ANN/THE KOREAN HERALD – The South Korean government’s decision to lift its indoor mask mandate has been welcomed by many, but it is being seen as a giant threat to the survival of mask manufacturers already struggling to stay afloat.
“We are just hanging in there,” Jung, an owner of a small mask manufacturing company, told The Korea Herald.
“It will be difficult to hold out if the current situation continues.”
Local manufacturers are now suffering from shrinking mask demand. Many manufacturers have already closed factories, while others decided to brace for difficulties by cutting expenses, although they are not certain for how long they can stay afloat like that.
Jung said there were some 50 mask manufacturing companies involved in a small association of mask companies in his region around Daegu from the early stages of the COVID-19 pandemic. However, less than 10 per cent of them have managed to survive.
As of January 2023, the number of mask manufacturing firms registered to the Ministry of Food and Drug Safety came to around 1,500. However, the Korea Mask Industry Association estimated that the number of mask firms that are actually continuing normal operations could be less than 500.
The number of mask manufacturers rapidly increased in the first half of 2020, when the government grappled with a severe mask shortage when the COVID-19 outbreak first hit the country hard.
The government encouraged entrepreneurs to join the mask manufacturing industry to cope with the severe supply shortage caused by the pandemic. But then, it turned its back on the manufacturers.
“The mask industry was in a way a national strategic industry. The government intervened in the market by controlling production, forbidding exports and lowering prices. But the industry is now basically shut down without any guidelines for the future,” said an official from the mask association who wished to be unnamed.
Jung said he was one of many entrepreneurs who jumped into the industry. Back then, there were so many large orders, he recalled.
Many people, including himself, became involved in mask manufacturing believing that there would be ample mask orders. But the orders that had been placed were later not needed when the time for payment came around.
For better or for worse, they had to continue operating the factories to make up for their initial investments. But the situation became worse as the government started to ease masking rules, starting last year.
In September, the government decided to lift the mask-wearing requirement for large outdoor gatherings. After the announcement, local mask manufacturers suffered sharp decreases in their sales.
“Our sales dropped by around 50 per cent compared to the period before the announcement was made,” Jung said.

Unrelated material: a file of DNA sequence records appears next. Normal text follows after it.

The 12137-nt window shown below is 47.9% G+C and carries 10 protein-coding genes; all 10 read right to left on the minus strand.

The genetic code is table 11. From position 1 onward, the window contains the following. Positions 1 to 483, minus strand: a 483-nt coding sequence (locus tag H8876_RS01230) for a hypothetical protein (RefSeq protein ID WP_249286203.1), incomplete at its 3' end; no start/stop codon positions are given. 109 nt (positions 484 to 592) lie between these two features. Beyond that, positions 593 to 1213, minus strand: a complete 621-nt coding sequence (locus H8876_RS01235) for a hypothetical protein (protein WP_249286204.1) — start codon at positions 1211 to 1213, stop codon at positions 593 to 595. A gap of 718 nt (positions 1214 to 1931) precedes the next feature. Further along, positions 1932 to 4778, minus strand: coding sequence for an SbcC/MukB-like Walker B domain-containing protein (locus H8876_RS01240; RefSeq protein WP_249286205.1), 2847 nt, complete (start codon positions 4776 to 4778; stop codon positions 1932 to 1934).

Their sales further dropped toward January this year as the government reviewed options to ease the country’s indoor mask mandate. Jung said the company’s sales decreased around 30 per cent after the government’s recent announcement to lift the rule.
The mask association official added small and medium-sized mask makers have been hit hard by declining demand.
“Except for some companies that can get orders from large companies, many are going through a difficult time,” the official said.
Amid dwindling demand, many have gone bankrupt, while some have tried to reduce their fixed costs by selling the mask-making machines, which cannot be altered to produce other products.
Jung used to have 50 machines but sold around 30 of them. “Out of 20 machines left, my company only uses one or two machines these days,” he said. The number of his employees is also now just four, down from 50.
Selling the machines is not a way to retrieve their investments as they cost so little nowadays. According to Jung, a mask machine that used to cost KRW100 million (USD82,000), is now going for less than KRW1 million.
“They are basically scrap metal nowadays,” he said.
Amid ongoing difficulties, the local mask association official said they are reviewing options to ask the central and local governments to compensate for damages they might have caused during the early stage of the COVID-19 pandemic by taking full control of the entire process of production, logistics and distribution of the masks.
“Operators of mask manufacturing companies are certainly responsible for starting and expanding their businesses,” Jung said.
He, however, added the government could have better assessed local demand by sorting out fake orders so that local mask companies did not have to expand their businesses so aggressively.